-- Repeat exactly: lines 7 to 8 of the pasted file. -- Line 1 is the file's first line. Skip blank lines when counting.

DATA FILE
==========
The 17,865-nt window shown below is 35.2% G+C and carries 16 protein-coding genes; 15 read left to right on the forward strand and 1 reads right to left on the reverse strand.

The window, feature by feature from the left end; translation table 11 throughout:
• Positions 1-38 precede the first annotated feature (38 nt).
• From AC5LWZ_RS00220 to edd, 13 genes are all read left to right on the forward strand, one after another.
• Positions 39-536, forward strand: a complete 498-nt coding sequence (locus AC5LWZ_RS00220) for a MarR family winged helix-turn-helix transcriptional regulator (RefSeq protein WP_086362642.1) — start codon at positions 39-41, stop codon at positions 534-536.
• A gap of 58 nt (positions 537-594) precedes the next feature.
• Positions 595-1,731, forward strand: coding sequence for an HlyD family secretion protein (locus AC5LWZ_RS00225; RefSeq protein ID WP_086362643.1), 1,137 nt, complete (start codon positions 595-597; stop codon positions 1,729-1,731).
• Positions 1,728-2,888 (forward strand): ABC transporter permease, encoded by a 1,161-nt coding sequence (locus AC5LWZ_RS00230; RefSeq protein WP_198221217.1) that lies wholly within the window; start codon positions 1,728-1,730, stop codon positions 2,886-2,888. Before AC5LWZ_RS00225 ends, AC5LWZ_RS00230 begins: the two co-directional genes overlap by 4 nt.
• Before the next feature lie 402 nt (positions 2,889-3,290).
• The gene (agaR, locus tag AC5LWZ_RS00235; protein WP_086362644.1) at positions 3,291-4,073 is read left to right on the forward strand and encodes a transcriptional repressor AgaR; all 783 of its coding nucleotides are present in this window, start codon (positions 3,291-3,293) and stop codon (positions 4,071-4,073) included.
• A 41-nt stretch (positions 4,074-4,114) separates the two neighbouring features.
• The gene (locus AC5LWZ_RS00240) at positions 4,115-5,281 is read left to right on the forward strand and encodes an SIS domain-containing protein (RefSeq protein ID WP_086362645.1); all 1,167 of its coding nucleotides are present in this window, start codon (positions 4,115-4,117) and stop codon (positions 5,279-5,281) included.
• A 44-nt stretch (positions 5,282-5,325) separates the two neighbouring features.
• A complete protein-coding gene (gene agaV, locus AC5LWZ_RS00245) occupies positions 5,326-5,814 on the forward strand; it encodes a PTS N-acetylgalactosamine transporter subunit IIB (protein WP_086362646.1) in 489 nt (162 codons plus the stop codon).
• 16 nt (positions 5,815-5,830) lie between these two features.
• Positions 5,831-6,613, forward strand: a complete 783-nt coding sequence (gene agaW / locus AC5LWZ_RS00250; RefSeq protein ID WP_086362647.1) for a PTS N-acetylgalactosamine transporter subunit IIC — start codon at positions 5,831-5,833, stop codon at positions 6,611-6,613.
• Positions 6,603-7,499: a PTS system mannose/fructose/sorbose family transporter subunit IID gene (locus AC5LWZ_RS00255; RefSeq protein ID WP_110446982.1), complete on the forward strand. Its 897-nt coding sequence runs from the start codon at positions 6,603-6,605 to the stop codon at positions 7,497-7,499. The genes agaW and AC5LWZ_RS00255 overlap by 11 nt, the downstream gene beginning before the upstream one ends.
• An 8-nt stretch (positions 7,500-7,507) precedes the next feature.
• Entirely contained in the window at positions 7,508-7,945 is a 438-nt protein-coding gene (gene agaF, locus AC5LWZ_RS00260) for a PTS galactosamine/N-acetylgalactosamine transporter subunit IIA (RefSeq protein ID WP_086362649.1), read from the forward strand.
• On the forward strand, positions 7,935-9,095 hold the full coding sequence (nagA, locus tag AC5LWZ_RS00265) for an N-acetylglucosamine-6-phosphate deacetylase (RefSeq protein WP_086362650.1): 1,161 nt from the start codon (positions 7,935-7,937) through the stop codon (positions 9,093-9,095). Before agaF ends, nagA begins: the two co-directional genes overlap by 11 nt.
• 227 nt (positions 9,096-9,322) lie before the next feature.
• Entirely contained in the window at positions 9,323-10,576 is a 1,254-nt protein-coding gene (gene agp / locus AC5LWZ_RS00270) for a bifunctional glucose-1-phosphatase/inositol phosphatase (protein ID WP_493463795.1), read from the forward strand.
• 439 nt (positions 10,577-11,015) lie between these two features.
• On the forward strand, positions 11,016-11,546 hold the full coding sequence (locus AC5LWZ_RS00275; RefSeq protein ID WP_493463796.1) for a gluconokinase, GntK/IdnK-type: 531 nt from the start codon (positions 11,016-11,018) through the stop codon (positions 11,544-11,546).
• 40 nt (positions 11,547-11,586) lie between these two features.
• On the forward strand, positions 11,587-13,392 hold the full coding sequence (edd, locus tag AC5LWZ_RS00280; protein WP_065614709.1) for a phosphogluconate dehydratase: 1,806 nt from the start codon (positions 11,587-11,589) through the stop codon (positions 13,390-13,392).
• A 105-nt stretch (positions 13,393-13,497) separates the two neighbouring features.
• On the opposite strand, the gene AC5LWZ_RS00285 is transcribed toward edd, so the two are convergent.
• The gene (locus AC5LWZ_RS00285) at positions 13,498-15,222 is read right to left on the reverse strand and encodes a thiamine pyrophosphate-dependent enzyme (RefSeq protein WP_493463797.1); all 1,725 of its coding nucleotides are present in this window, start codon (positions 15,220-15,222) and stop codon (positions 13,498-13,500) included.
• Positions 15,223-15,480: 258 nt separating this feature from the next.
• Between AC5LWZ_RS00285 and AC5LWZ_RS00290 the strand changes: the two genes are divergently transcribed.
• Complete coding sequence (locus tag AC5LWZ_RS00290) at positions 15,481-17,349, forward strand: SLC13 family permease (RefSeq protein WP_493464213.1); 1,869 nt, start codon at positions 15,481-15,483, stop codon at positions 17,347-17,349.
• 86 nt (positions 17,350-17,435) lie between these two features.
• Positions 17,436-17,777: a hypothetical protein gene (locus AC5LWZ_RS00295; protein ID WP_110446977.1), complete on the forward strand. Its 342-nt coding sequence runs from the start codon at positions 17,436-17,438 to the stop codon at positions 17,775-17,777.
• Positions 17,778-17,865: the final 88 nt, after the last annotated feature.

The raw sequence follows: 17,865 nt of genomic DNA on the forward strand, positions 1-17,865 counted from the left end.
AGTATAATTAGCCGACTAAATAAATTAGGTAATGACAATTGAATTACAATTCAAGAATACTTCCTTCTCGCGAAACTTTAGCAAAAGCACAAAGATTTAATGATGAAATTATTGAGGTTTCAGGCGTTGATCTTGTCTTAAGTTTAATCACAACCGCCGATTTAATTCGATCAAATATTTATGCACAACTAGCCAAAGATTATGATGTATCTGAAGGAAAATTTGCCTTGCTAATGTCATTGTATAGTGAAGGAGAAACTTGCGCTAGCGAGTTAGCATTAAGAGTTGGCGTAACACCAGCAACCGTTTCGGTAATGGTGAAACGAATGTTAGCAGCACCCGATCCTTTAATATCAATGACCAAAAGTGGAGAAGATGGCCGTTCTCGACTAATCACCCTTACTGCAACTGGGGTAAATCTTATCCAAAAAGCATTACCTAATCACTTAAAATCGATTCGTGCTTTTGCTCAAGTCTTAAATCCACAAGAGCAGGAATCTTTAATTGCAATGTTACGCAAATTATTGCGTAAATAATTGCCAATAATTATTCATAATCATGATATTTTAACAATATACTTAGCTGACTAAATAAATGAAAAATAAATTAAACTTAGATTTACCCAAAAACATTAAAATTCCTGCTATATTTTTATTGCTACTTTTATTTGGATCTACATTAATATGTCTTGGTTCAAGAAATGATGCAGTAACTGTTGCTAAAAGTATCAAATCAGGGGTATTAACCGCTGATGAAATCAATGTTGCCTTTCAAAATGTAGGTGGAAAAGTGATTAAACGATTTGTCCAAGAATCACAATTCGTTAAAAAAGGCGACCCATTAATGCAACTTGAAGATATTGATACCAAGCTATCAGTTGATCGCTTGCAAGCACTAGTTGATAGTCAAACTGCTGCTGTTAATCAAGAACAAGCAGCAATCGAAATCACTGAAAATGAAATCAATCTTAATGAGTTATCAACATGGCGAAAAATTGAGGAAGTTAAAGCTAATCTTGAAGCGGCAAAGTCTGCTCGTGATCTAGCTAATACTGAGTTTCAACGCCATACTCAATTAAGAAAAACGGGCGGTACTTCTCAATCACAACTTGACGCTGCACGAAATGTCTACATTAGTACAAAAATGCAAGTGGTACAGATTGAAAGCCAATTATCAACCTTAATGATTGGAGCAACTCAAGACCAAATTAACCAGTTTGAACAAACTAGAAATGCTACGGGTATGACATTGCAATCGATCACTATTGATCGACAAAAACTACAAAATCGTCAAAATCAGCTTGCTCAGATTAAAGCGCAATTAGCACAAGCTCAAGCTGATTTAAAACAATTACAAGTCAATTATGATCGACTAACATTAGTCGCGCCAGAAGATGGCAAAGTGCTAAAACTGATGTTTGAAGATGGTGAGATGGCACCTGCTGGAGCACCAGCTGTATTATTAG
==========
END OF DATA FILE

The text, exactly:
• Positions 595-1,731, forward strand: coding sequence for an HlyD family secretion protein (locus AC5LWZ_RS00225; RefSeq protein ID WP_086362643.1), 1,137 nt, complete (start codon positions 595-597; stop codon positions 1,729-1,731).
• Positions 1,728-2,888 (forward strand): ABC transporter permease, encoded by a 1,161-nt coding sequence (locus AC5LWZ_RS00230; RefSeq protein WP_198221217.1) that lies wholly within the window; start codon positions 1,728-1,730, stop codon positions 2,886-2,888. Before AC5LWZ_RS00225 ends, AC5LWZ_RS00230 begins: the two co-directional genes overlap by 4 nt.